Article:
“Astrology for Black Girls ”is a book for middle school-age readers interested in learning about astrology. Written by local writer Jordannah Elizabeth and illustrated by Chellie Carroll, the book takes readers on a beginner’s journey through the stars with colorful illustrations. Published by Running Press Kids, the planned release of the book is Sept. 13.
Astrology is a discipline with several interpretations and uses. Elizabeth distills astrology into foundational terms and concepts so that young people can feel empowered to begin their own astrological studies. She advises readers to use astrology relationally.
“Knowing other people’s birthdays will help you study and understand your personality traits and how you will relate to others’ personalities according to their signs,” she writes in the book.
The relational aspect of astrology is not often discussed in beginner books. Other books written by astrologers (Elizabeth is not a practicing astrologer), like “You Were Born for This” by Chani Nicholas, are written with adults in mind and usually focus on introspection and self-empowerment. Elizabeth understands that young people don’t have the same needs as adults. The curiosity and excitement of learning a new skill is the pull for young people interested in astrology; rarely are they searching for the meaning of their young lives.
The book gives young people a shared language with other astrologers, breaking down signs, houses and planets. A natal chart, or birth chart, is a snapshot of the astrological sky at the time of birth. Natal charts include every sign of the zodiac, each planet (including Pluto) and some other celestial bodies which are situated within houses. A chart is a full circle and each house in it is like a slice of pizza.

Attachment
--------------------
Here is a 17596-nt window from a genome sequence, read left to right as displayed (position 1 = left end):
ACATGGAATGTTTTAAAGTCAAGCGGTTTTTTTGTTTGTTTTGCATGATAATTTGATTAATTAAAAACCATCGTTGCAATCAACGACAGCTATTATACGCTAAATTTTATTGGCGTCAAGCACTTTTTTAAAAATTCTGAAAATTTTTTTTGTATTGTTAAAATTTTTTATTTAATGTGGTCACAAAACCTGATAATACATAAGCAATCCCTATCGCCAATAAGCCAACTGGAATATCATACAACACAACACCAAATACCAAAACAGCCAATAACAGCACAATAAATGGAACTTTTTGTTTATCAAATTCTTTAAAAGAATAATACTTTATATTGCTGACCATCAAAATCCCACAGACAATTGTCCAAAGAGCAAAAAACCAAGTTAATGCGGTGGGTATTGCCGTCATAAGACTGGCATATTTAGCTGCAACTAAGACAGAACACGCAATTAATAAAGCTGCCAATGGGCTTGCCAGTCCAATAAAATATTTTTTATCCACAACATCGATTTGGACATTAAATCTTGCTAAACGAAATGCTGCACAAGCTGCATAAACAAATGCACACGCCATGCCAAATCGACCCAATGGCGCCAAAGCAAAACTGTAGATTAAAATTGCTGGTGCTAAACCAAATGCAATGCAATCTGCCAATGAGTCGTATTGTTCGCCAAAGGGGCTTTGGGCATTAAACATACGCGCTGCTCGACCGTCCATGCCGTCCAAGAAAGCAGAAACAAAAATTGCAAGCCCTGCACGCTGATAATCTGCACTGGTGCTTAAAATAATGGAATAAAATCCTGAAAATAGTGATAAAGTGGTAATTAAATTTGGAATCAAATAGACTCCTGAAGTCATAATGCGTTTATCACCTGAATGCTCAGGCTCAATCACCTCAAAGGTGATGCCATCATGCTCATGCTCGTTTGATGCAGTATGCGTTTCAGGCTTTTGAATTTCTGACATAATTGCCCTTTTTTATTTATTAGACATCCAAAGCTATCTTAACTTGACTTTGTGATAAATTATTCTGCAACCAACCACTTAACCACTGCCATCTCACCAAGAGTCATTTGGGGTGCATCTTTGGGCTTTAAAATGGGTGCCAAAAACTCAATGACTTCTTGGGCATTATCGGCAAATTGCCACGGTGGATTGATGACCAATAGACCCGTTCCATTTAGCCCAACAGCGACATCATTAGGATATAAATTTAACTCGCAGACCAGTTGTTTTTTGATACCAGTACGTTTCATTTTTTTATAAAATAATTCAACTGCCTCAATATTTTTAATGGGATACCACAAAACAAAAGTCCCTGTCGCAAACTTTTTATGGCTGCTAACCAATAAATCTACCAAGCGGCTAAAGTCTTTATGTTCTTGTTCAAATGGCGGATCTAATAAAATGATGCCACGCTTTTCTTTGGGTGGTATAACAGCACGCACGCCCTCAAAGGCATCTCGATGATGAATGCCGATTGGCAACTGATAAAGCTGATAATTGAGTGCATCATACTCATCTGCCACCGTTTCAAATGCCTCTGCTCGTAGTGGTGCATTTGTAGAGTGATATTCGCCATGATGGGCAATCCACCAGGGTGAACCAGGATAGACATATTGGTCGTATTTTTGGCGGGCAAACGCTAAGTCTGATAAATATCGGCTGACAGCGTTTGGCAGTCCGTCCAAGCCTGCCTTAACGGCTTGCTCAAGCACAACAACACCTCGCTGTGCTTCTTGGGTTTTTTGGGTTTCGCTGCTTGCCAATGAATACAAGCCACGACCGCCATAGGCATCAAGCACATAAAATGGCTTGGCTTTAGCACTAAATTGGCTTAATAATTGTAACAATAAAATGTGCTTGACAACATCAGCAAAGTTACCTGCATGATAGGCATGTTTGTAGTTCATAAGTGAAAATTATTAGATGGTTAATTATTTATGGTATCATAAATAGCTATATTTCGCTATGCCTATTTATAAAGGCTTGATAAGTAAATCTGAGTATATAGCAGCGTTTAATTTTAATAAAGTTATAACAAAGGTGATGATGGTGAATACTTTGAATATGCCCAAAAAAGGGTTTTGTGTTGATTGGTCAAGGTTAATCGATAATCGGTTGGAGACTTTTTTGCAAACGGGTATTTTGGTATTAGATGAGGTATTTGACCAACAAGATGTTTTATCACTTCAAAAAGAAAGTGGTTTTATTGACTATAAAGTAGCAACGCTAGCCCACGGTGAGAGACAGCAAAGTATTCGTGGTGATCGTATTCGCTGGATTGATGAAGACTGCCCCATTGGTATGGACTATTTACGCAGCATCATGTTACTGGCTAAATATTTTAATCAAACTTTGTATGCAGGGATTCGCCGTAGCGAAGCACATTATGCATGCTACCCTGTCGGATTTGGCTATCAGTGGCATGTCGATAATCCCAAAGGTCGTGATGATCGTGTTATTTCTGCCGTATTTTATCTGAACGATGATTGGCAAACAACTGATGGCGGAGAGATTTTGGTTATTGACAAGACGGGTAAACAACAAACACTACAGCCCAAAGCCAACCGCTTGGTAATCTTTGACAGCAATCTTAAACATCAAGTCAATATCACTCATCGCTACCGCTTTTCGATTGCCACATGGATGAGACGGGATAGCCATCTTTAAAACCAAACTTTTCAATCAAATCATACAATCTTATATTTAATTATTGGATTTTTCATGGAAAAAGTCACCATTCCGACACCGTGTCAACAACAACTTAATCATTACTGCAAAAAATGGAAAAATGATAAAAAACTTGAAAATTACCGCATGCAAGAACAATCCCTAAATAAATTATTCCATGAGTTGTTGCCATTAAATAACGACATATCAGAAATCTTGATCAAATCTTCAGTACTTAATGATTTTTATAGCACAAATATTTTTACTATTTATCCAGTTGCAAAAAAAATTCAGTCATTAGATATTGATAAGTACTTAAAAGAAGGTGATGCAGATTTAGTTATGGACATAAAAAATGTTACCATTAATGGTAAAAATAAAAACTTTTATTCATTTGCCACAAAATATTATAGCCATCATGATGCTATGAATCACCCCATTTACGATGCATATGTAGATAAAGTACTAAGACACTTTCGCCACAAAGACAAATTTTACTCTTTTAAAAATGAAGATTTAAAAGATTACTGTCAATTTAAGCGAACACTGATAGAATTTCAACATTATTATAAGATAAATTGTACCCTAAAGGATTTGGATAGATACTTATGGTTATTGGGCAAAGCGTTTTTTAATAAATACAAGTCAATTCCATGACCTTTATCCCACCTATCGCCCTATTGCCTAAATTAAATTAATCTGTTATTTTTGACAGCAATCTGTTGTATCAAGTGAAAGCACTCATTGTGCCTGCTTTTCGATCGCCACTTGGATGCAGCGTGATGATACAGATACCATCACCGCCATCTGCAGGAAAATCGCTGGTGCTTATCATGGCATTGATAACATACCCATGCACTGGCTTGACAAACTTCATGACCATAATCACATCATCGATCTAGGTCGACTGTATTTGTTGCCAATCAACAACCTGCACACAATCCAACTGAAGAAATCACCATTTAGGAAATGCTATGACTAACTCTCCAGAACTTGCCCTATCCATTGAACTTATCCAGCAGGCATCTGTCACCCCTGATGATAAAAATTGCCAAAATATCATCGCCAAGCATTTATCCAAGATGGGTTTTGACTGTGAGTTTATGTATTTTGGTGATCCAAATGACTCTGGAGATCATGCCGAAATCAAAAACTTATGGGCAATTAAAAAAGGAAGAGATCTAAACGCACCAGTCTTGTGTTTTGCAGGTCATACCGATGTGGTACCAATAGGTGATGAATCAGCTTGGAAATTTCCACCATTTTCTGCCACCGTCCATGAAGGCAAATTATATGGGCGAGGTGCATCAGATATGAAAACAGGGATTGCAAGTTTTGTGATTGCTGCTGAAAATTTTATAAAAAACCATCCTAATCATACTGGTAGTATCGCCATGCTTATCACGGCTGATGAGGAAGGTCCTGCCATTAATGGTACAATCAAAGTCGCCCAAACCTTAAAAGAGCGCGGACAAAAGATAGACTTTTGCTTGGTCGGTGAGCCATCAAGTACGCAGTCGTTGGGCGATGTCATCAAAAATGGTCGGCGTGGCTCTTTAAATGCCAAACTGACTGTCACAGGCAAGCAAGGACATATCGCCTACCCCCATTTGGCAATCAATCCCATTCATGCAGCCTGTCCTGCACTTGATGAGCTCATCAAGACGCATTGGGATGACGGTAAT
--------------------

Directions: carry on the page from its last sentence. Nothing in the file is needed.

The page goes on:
Practicing astrologers use different methods to situate the earth’s sphere within time and space to create these charts. To differentiate between these systems would require a lesson on physics, spheres and looking at a sphere within a 2-D field. Suffice to say, some house systems make each house a different size that could include multiple astrological signs (each sign is 30 degrees).
Elizabeth’s book keeps the process simple by using Whole House systems in which each house is the same size (30 degrees) and contains one astrological sign, giving basic horoscopes for each sun, moon and rising sign. These horoscopes often feel a bit simplistic, but they open the door for readers to interrogate why certain planets are masculine or feminine. For a book written for younger audiences, it gives a detailed explanation of each house.
Most basic astrology resources will momentarily mention houses without describing each in detail; Elizabeth breaks that norm. Elizabeth and Carroll work together to describe each house with its own page, description and illustration. Each house governs a piece of one’s life. For the fourth house, which is focused on family, Carroll illustrates a Black family smiling and embracing. In the description of what a Sun sign means, a Black girl jams to music in her headphones with her hair mimicking the sun rays. Understanding the house system in astrology gives readers a firm grasp on an intricate concept.
For young people, it’s important to let them know changes are the only constant and that life should be enjoyable and fun, Elizabeth believes. Elizabeth extends this ethos to astrology by walking readers through the fun and excitement of learning a new skill. As she continues writing for young people, some hope there will be a move toward more gender-expansive language and illustrations. Elizabeth’s books fills a void in the astrology space, but said “Astrology for Black Girls” can easily translate across genders and ages.